Another Grim Milestone: More Than 3,000 Pennsylvanians Have Died From Coronavirus

Medical professionals and their supporters wearing protective face masks as a precaution against the coronavirus demand safer working conditions and policies during a May Day protest near Temple University Hospital in Philadelphia, Friday, May 1, 2020. (AP Photo/Matt Rourke)

By Associated Press

May 5, 2020

The large number of new deaths reported Tuesday by the state Department of Health were spread out over the previous two weeks, the agency said, as it reconciles its figures with deaths being reported by local agencies or hospitals.

HARRISBURG, Pa. (AP) — Pennsylvania reported another 554 deaths from the coronavirus to pass 3,000 total, while Gov. Tom Wolf said Tuesday that he is not committing to a particular schedule to lift stay-at-home pandemic restrictions in the state’s counties or regions.

The large number of new deaths reported Tuesday by the state Department of Health were spread out over the previous two weeks, the agency said, as it reconciles its figures with deaths being reported by local agencies or hospitals.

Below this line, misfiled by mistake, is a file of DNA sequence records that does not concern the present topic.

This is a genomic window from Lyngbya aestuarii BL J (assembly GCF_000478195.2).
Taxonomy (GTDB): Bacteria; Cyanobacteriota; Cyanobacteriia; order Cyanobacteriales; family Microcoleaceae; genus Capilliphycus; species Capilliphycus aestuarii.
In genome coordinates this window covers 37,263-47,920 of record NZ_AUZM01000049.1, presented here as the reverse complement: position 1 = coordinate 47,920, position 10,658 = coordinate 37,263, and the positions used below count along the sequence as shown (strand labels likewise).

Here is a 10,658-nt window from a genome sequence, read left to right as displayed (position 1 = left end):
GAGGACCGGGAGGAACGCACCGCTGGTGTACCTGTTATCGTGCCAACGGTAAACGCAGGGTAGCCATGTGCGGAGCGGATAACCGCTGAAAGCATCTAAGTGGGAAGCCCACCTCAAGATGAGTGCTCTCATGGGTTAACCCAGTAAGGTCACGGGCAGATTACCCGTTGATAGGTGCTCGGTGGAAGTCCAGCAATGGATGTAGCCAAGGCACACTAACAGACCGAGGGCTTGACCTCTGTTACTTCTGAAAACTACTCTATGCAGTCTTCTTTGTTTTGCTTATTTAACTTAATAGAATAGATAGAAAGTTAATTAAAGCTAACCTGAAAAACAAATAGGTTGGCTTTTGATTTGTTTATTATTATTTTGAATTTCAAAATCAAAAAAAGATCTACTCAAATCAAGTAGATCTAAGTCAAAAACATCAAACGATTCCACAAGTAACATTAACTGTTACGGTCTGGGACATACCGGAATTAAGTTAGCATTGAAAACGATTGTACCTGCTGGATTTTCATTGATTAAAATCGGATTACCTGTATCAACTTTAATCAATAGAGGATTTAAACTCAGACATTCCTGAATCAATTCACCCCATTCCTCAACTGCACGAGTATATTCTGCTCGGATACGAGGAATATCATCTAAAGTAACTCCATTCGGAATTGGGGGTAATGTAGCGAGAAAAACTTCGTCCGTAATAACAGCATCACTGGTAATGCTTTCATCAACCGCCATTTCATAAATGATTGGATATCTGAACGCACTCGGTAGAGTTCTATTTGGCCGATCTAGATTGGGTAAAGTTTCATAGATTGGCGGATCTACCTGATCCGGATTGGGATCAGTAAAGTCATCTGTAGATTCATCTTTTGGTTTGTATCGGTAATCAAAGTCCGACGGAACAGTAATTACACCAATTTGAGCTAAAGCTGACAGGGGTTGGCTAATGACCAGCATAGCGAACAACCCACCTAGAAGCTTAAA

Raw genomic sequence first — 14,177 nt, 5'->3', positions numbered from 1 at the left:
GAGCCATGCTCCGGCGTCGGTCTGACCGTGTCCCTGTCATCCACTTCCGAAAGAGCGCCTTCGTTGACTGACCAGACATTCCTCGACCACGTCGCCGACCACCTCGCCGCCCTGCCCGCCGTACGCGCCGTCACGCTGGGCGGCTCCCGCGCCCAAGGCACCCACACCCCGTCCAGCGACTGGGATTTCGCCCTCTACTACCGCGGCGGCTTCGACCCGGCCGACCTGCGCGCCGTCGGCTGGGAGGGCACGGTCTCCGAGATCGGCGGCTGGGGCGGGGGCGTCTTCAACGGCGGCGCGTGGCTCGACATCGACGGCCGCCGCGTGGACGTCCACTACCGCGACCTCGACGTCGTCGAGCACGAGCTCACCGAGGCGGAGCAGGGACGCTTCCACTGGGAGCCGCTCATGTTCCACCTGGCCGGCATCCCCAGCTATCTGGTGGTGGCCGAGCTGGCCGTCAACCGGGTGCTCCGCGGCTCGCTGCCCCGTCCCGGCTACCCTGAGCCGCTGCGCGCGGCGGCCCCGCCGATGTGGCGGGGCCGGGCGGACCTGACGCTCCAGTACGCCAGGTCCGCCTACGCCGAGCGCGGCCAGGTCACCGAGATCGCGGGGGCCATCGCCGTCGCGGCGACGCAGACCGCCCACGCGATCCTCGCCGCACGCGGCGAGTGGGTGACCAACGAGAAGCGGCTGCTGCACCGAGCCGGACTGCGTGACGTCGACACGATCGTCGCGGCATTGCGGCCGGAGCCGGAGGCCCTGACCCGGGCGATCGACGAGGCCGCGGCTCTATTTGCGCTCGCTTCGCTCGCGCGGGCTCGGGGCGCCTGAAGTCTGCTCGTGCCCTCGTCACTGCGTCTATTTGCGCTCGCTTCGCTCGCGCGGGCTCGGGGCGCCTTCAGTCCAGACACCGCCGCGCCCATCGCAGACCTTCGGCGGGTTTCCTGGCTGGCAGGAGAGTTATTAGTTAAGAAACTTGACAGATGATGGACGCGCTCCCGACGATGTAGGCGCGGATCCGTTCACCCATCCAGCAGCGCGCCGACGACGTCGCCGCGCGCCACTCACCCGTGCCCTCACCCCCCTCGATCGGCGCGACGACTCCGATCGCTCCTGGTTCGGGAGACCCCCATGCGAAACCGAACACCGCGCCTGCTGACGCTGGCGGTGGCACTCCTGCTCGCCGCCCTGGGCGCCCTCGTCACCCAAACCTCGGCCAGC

Still, it was as stark a figure as the state has reported since the first case of the new coronavirus was detected in Pennsylvania in early March. It comes as the growth in cases appears to slow down in many parts of Pennsylvania and Wolf’s administration moves to lighten its restrictions on movement and business activity.

With the economic fallout of the pandemic shutdown growing, Wolf maintained Tuesday that he would stick to a reopening process that relies on what he sees as indicators tied to safety.

Wolf also acknowledged that the state, as it begins allowing many businesses to reopen in 24 counties this Friday, will be unable to investigate or enforce every complaint about an employer not following his administration’s safety guidance to protect workers and customers.

On a conference call with reporters, Wolf acknowledged fielding complaints from lawmakers from various regions about lifting restrictions there sooner, or removing hard-hit nursing homes from regional case counts that factor in to whether he will lift restrictions.

However, Wolf otherwise said it is not realistic to ignore case counts in prisons and nursing homes, and he said that setting a schedule to reopen counties would be arbitrary.

“What we’re trying to do is keep people safe … and we’re going to be guided by that as we were guided in opening 24 counties last week,” Wolf said. “The next round, when it comes, is going to come when we feel it’s OK to open another series of counties.”

Wolf promised an announcement on Allegheny County and southwestern Pennsylvania “soon.” The county, with 1.2 million people, and its immediate area remain under the governor’s strictest orders, the so-called “red” designation.

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